Silky Dogwood does well on swampy land and branches may bend down and root in wet soil.
Cornus obliqua aka Silky Dogwood or Pale Dogwood is valuable resource for our pollinator populations, and the fall fruit is an excellent resource for songbirds. Does well on swampy land. Branches may bend down and root in wet soil. Great for naturalizing or shrub borders. Deer resistant.
Silky Dogwood Characteristics
Leaves: Medium to dark green in summer. Green above and may be silky grayish when young, paler below.
Stem/Bark: As shrub matures stems turn to reddish-brown year round and eventually gray. Silky gray hairs on twigs.
Flower: Small white flowers in a flat-topped clusters, 2 inches in diameter that appear in late May and early June.
Fruit/Nut: Bluish berry clusters in August.
Habit: Rounded multi-stemmed deciduous shrub becoming more open with age.
Light Requirement: Part Sun to Sun
Hardiness: Zone 4
Height: 6’ – 10’
Width: 6’ – 10’
Why grow native plants?
A native plant is defined as a species of fauna that was already established before colonization. There are numerous benefits to the use of native plants. Native plants have grown and evolved in a given area for generations and therefore are more prepared to face the elements. As a result they are much hardier and less finicky to care for. The wildlife in the area has also evolved along side these plants, and because of this has formed bonds with them. Most butterflies have a specific plant species from which they collect nectar for their offspring.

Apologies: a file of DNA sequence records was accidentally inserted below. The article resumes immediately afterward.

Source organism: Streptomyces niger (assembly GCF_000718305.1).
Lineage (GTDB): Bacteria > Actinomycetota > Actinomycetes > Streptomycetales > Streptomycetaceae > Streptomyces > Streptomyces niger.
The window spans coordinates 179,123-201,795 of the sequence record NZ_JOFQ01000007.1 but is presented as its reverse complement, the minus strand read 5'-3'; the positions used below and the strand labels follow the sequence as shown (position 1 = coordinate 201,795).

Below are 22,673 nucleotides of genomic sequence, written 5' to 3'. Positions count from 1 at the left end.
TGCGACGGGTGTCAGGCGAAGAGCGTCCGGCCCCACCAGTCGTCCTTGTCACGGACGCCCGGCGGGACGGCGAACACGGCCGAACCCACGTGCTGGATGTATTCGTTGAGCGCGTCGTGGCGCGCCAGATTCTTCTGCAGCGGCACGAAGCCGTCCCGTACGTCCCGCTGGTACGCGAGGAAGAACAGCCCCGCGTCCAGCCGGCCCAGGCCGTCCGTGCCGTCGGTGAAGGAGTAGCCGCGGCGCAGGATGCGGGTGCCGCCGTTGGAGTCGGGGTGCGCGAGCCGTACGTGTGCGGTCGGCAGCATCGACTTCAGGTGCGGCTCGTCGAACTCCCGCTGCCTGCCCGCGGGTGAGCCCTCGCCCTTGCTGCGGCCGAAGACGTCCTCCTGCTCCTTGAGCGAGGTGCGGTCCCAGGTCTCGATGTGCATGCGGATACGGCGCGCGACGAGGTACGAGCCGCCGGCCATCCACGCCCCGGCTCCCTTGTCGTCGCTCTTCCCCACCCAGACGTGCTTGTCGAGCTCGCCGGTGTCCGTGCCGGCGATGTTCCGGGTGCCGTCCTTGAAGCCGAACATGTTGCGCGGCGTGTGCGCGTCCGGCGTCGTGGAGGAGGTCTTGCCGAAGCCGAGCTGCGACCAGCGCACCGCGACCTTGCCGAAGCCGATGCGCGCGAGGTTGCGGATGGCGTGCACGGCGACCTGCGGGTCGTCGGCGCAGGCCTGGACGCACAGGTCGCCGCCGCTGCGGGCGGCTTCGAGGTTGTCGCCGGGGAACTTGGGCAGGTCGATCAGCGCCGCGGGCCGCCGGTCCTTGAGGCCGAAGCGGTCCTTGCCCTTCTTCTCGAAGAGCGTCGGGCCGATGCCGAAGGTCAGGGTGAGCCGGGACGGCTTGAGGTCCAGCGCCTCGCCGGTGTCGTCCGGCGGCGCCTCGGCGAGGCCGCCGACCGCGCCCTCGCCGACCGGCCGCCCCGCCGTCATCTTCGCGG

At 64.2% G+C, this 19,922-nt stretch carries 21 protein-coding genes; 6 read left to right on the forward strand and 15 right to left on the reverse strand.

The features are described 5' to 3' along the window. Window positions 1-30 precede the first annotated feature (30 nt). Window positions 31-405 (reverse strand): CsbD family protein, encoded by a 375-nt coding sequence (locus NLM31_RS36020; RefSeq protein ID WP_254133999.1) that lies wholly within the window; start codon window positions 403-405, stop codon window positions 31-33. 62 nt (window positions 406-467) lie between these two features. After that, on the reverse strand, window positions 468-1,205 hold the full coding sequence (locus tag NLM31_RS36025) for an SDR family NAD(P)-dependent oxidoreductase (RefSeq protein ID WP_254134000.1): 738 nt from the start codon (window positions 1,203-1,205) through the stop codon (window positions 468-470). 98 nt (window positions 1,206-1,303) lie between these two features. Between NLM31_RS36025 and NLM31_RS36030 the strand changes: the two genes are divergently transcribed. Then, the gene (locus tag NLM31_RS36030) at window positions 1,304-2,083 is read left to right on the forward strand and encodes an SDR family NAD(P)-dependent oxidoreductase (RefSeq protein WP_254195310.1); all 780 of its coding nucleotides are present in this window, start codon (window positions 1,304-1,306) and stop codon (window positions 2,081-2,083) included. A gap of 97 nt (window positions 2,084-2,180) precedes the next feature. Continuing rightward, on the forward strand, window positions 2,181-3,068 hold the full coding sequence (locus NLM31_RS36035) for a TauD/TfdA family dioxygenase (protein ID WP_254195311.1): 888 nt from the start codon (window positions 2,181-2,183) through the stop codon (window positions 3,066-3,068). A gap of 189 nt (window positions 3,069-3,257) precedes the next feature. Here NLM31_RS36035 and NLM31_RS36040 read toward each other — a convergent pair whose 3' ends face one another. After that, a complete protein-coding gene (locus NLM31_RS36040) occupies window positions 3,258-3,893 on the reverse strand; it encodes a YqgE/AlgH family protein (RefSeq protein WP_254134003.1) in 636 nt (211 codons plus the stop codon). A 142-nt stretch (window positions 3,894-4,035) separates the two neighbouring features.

There are many birds that will feed directly from local trees for seed, nectar or fruit, but won’t use the bird feeder you’ve bought to attract them. These plants also work together to grow as natural plant communities. Most of the trees won’t grow their leaves until after the wildflowers have had an adequate amount of time to flower before they’re covered by shade. Finally, of course, there is the fact that all of these plants and animals combine to make a sustainable, complete, functioning ecosystem. Why fight thousands of years of evolution?
Have questions about native plants? Post a comment Ian will get back to you.